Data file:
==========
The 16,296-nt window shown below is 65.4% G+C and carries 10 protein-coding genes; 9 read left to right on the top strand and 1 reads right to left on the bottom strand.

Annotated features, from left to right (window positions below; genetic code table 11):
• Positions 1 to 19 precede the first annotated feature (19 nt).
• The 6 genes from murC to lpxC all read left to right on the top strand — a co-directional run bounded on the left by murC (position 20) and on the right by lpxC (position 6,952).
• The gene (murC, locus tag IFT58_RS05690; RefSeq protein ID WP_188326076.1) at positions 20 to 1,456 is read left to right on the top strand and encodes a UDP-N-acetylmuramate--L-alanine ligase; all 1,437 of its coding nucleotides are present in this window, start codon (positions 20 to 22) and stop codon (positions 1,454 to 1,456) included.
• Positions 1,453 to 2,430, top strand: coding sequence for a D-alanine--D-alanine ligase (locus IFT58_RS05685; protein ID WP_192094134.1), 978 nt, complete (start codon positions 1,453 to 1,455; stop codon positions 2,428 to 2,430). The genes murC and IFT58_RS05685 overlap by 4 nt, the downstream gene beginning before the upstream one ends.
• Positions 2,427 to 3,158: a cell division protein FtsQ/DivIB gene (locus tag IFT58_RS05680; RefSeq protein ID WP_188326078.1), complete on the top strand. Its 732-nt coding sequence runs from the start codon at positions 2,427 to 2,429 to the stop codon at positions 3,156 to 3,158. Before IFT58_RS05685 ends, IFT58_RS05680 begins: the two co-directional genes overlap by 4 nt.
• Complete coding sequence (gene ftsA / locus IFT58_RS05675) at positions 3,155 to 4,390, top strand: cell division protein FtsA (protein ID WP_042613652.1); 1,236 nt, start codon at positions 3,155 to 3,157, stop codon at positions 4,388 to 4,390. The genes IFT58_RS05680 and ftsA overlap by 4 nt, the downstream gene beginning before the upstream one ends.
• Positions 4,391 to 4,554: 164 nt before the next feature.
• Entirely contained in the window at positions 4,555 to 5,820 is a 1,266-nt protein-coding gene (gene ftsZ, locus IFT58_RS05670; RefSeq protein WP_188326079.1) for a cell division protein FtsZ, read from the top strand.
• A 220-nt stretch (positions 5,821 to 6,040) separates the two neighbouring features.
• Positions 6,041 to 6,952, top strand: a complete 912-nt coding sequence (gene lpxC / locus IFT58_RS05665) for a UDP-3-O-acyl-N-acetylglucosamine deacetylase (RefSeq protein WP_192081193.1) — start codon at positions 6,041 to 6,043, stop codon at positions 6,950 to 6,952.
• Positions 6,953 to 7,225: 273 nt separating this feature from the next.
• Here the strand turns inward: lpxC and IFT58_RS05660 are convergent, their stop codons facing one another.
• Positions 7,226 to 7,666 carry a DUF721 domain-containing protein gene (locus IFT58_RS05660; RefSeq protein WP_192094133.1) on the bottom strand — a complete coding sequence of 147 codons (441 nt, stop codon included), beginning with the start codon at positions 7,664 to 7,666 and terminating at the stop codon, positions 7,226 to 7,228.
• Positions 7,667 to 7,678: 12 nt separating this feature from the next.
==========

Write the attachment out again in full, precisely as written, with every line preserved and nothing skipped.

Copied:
The 16,296-nt window shown below is 65.4% G+C and carries 10 protein-coding genes; 9 read left to right on the top strand and 1 reads right to left on the bottom strand.

Annotated features, from left to right (window positions below; genetic code table 11):
• Positions 1 to 19 precede the first annotated feature (19 nt).
• The 6 genes from murC to lpxC all read left to right on the top strand — a co-directional run bounded on the left by murC (position 20) and on the right by lpxC (position 6,952).
• The gene (murC, locus tag IFT58_RS05690; RefSeq protein ID WP_188326076.1) at positions 20 to 1,456 is read left to right on the top strand and encodes a UDP-N-acetylmuramate--L-alanine ligase; all 1,437 of its coding nucleotides are present in this window, start codon (positions 20 to 22) and stop codon (positions 1,454 to 1,456) included.
• Positions 1,453 to 2,430, top strand: coding sequence for a D-alanine--D-alanine ligase (locus IFT58_RS05685; protein ID WP_192094134.1), 978 nt, complete (start codon positions 1,453 to 1,455; stop codon positions 2,428 to 2,430). The genes murC and IFT58_RS05685 overlap by 4 nt, the downstream gene beginning before the upstream one ends.
• Positions 2,427 to 3,158: a cell division protein FtsQ/DivIB gene (locus tag IFT58_RS05680; RefSeq protein ID WP_188326078.1), complete on the top strand. Its 732-nt coding sequence runs from the start codon at positions 2,427 to 2,429 to the stop codon at positions 3,156 to 3,158. Before IFT58_RS05685 ends, IFT58_RS05680 begins: the two co-directional genes overlap by 4 nt.
• Complete coding sequence (gene ftsA / locus IFT58_RS05675) at positions 3,155 to 4,390, top strand: cell division protein FtsA (protein ID WP_042613652.1); 1,236 nt, start codon at positions 3,155 to 3,157, stop codon at positions 4,388 to 4,390. The genes IFT58_RS05680 and ftsA overlap by 4 nt, the downstream gene beginning before the upstream one ends.
• Positions 4,391 to 4,554: 164 nt before the next feature.
• Entirely contained in the window at positions 4,555 to 5,820 is a 1,266-nt protein-coding gene (gene ftsZ, locus IFT58_RS05670; RefSeq protein WP_188326079.1) for a cell division protein FtsZ, read from the top strand.
• A 220-nt stretch (positions 5,821 to 6,040) separates the two neighbouring features.
• Positions 6,041 to 6,952, top strand: a complete 912-nt coding sequence (gene lpxC / locus IFT58_RS05665) for a UDP-3-O-acyl-N-acetylglucosamine deacetylase (RefSeq protein WP_192081193.1) — start codon at positions 6,041 to 6,043, stop codon at positions 6,950 to 6,952.
• Positions 6,953 to 7,225: 273 nt separating this feature from the next.
• Here the strand turns inward: lpxC and IFT58_RS05660 are convergent, their stop codons facing one another.
• Positions 7,226 to 7,666 carry a DUF721 domain-containing protein gene (locus IFT58_RS05660; RefSeq protein WP_192094133.1) on the bottom strand — a complete coding sequence of 147 codons (441 nt, stop codon included), beginning with the start codon at positions 7,664 to 7,666 and terminating at the stop codon, positions 7,226 to 7,228.
• Positions 7,667 to 7,678: 12 nt separating this feature from the next.